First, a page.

A happy workforce is good for business. That translates to an environment where employees are inspired – where people WANT to make a difference. In this people-centered paradigm, strategists are looking beyond questions like “how can we be profitable?” Instead, they’re asking questions like “how can we be a great place to work?”
Companies that embrace the great-place-to-work model are at a competitive advantage in the war for talent. The best candidates are seeking those companies out. That’s making it more imperative for other aggressive companies to adopt that model as a key business goal.
What steps can a company take to be a great place to work? It starts with understanding key components of workplace satisfaction.
Employee engagement – companies with top-to-bottom engagement are more productive and perform better financially. Engagement means staff are passionate and positive about what they do, and feel aligned with the company mission and goals.
Transparency – this came up as the #1 factor in a 2013 survey by Tinypulse. Open communication is key. The more employees feel connected with management, coworkers and work teams, the happier and more engaged they are.
Appreciation – being recognized for their work came out #1 in a huge Boston Consulting Group survey of over 200,000 people from around the world.
Other factors like compensation and company stability ranked high also, but focusing on the 3 above guides us to a key understanding: that a culture with open, positive communication can lead directly to a better workplace.
Better Understanding, Better Tools, Creating Positive Habits
The people-focused approach is rich in engagement, transparency, communication and appreciation. The more a business can systematize these values, making them part of daily interactions and processes, the more they become integrated into company culture. It’s one thing to have a mission statement on the masthead – it’s another thing to live it every day.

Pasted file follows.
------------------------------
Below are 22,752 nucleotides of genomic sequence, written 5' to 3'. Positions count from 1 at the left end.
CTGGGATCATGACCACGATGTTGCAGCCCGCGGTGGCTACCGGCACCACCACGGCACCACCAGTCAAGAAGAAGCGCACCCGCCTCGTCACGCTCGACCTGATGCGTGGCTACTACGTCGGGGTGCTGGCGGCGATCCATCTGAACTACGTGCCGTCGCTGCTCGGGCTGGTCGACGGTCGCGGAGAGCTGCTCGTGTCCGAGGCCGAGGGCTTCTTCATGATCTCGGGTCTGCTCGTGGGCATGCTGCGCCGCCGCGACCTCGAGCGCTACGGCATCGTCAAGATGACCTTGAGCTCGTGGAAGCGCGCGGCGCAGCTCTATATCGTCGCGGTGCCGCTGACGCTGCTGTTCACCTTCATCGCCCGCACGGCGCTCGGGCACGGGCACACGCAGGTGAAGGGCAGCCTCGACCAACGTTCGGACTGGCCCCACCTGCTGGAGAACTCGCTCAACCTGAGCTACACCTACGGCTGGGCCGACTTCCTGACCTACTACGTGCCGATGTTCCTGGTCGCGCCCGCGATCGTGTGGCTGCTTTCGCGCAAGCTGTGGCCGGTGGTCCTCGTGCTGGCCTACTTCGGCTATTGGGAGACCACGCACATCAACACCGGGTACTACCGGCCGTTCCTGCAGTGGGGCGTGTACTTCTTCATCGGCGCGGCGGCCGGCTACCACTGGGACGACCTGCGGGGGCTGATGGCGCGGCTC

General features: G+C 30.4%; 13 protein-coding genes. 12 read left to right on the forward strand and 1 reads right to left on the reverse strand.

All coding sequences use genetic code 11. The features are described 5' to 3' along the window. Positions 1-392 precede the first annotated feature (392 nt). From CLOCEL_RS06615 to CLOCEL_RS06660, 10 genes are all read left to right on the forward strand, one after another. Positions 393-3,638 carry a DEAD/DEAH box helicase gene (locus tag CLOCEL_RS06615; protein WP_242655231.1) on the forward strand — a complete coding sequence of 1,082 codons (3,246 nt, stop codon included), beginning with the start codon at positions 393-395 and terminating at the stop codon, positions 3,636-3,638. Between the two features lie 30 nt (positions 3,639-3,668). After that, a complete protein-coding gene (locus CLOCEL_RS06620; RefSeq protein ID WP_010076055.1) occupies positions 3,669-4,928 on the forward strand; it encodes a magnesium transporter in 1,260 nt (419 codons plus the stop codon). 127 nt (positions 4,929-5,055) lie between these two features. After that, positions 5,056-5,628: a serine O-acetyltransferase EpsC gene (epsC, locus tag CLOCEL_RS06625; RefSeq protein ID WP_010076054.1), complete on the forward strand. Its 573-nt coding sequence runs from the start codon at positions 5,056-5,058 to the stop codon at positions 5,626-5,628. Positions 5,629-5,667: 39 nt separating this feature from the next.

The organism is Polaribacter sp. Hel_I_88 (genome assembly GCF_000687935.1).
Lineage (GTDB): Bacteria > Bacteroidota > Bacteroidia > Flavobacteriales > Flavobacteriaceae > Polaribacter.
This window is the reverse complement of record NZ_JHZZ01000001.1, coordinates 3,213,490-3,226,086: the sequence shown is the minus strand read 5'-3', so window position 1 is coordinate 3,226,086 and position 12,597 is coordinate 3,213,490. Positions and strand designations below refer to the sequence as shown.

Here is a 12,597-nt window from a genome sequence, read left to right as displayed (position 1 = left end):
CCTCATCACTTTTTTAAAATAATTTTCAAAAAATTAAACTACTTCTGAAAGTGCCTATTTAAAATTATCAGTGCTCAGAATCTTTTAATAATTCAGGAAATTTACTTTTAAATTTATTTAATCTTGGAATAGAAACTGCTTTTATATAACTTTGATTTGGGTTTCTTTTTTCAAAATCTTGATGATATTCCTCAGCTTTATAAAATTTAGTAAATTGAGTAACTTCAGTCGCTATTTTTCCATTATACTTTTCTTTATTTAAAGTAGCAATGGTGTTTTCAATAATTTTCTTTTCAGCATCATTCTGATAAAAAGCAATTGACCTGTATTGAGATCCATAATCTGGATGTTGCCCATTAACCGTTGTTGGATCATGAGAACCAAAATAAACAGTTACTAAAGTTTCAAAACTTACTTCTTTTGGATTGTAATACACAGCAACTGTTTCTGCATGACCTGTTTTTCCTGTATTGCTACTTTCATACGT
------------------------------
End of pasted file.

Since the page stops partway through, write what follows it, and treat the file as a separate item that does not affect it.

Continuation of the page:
How can a company make its core values a daily habit for employees? The process of discovery leads, fundamentally, to conversation. People are social creatures by nature: we need to talk to each other. Open dialogue between people plays a part, and so does transparent information exchange as a business process. Turning values into habits means communicating in regular, ongoing ways, not just during staff meeting and performance reviews.
In business, that includes the tools we use and how we use them. Interactive systems like project management software, teleconferencing, email, calendaring, shared drives and other resources can all be used to open up regular communication. New business software platforms are also emerging, focused on getting to the unity and clarity of purpose that keep employees engaged.
People thrive in a business environment where they understand the value of their contribution. Difference makers can be inspired simply by knowing that they DO make a difference – it creates a feedback loop of confidence. They know where they fit into the big picture. A company with transparent, appreciative culture – plus the tools and practices to keep their goals front-and-center every day – is well on its way to fostering a great working environment. That inspires everyone to step up and say “I can do that,” here’s how it fits, and here’s how it’s going to make a difference to the bottom line.
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